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Continental ProViu: 360-degree monitoring system for special and construction vehicles - maneuvering without risk

  • Intelligent camera system for special and construction vehicles makes the blind spot visible and enables 360-degree monitoring of the vehicle and its surroundings at a single glance.
  • 2D and unrivaled 3D bird's-eye views provide drivers with an optimal all-round view in critical situations.
  • Visitors to Bauma 2013 could view the system at Continental’s booth.

Continental presented a unique camera-based all-around surveillance system for special and construction vehicles named ProViu 360 at the Bauma 2013 in Munich. With this innovative system for risk-free maneuvering and electronic viewing of the blind spot – the system has already been released for field testing – Continental is once again catering to megatrends in the vehicle industry as a whole.

For innovations like ProViu 360, not only is the safety of the driver, vehicle and other road users improved; this camera-based assistance system also enhances the efficiency of vehicle operation because maneuvering with it takes less time and results in a lower risk of damage, less downtime and reduced repair costs. Moreover, the Continental camera-system is a further step towards improved information and data exchange between drive, vehicle and infrastructure.

Continental ProViu 360-degree monitoring system for special and construction vehicles

The heart of ProViu 360 are four microcameras mounted on the outside of the vehicle, which thanks to fisheye lenses and high resolution sweep the complete sides, rear and front of buses and trucks. As in a television director's control room, an electronic control unit merges these four digital, high-resolution camera images on a display – automatically optimized for contrast and brightness – in the cockpit giving the driver a bird's-eye view of the vehicle, as it were. Live, in real time, and at the push of a button even from different angles, Continental provides an all-round view: At a glance, thanks to Continental 360-degree monitoring the driver can even see objects in the so-called blind spot, the area that is not covered by the wing mirror and in the case of construction vehicles often is large enough to conceal pedestrians, bicyclists and even entire cars.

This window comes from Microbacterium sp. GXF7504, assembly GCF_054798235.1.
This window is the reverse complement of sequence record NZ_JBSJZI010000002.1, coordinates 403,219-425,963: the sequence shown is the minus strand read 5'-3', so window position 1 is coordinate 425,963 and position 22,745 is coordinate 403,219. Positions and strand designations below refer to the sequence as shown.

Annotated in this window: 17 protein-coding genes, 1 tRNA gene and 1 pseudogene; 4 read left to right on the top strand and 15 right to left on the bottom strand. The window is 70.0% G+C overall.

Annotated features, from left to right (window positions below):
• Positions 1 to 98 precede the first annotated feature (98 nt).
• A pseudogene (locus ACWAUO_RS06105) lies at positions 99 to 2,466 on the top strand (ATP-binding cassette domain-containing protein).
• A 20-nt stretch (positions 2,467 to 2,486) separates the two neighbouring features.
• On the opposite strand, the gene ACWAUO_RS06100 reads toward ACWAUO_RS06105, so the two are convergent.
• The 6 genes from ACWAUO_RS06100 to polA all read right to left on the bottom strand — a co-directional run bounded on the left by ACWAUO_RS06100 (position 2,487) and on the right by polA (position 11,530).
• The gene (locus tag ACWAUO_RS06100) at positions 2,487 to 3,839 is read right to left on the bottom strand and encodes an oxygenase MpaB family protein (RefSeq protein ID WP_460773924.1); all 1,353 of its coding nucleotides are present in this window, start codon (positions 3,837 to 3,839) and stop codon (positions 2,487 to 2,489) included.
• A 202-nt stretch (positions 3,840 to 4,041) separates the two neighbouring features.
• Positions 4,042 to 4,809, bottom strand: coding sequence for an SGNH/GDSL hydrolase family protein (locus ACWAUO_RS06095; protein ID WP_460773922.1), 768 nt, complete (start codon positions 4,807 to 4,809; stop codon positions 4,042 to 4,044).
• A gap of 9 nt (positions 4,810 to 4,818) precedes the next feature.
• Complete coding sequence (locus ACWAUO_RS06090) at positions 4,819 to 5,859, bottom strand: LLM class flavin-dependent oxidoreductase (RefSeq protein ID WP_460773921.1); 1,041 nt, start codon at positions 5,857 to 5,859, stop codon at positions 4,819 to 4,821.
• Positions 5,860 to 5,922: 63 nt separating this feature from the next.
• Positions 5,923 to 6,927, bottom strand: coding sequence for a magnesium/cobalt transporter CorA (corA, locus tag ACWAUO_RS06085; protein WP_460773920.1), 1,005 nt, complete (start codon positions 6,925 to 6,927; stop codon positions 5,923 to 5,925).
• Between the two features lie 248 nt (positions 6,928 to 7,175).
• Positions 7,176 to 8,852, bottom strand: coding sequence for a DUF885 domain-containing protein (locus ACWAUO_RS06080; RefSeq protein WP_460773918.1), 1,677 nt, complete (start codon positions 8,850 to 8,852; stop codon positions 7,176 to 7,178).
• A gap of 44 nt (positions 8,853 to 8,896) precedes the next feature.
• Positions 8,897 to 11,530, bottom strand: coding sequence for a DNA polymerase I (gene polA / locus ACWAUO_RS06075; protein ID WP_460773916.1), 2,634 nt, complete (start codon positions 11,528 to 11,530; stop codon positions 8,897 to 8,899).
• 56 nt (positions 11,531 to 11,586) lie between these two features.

Wall projections, corners of buildings and other vehicles are immediately visible, and the vehicle driver can maneuver safely in critical situations, in dense city traffic, at narrow loading ramps, in cluttered factory yards, or at bustling building sites.

The system enhances safety even when the vehicle is standing still, as it can be configured to be permanently active; this means that even while parked the driver can keep an eye on the vehicle and cargo just by glancing at the monitor.

For the panoramic view of the vehicle, users can choose between two display modes: At the push of a button it switches between 2D and 3D representation. In two-dimensional mode, the driver's view is focused on the immediate surroundings, whereas in the 3D mode the relations and elevations of the surroundings, as well as other road users, are more easily recognizable. For even better visibility, the driver not only can change the perspective but also control individual cameras to get a yet more precise view of critical areas in tricky driving situations. With the optimal overview provided by this new system, Continental improves both the safety and efficiency of commercial vehicle operation. Maneuvering is faster, loading and unloading times are shortened. There are fewer accidents, shorter idle time or downtime, lower costs for damage and repair, as well as reduced risks for the parked vehicle and its cargo.

In cars, camera-based systems as park aids are fairly widespread in the higher vehicle classes, but Continental has now developed a system specifically tailored for use in trucks, buses, agricultural and construction vehicles. The developers take into account not only the different proportions of such vehicles and pay attention to simple integration in vehicle production. They have also made allowance for the changed spatial relations in the cockpit and the usually much tougher operating conditions in commercial use.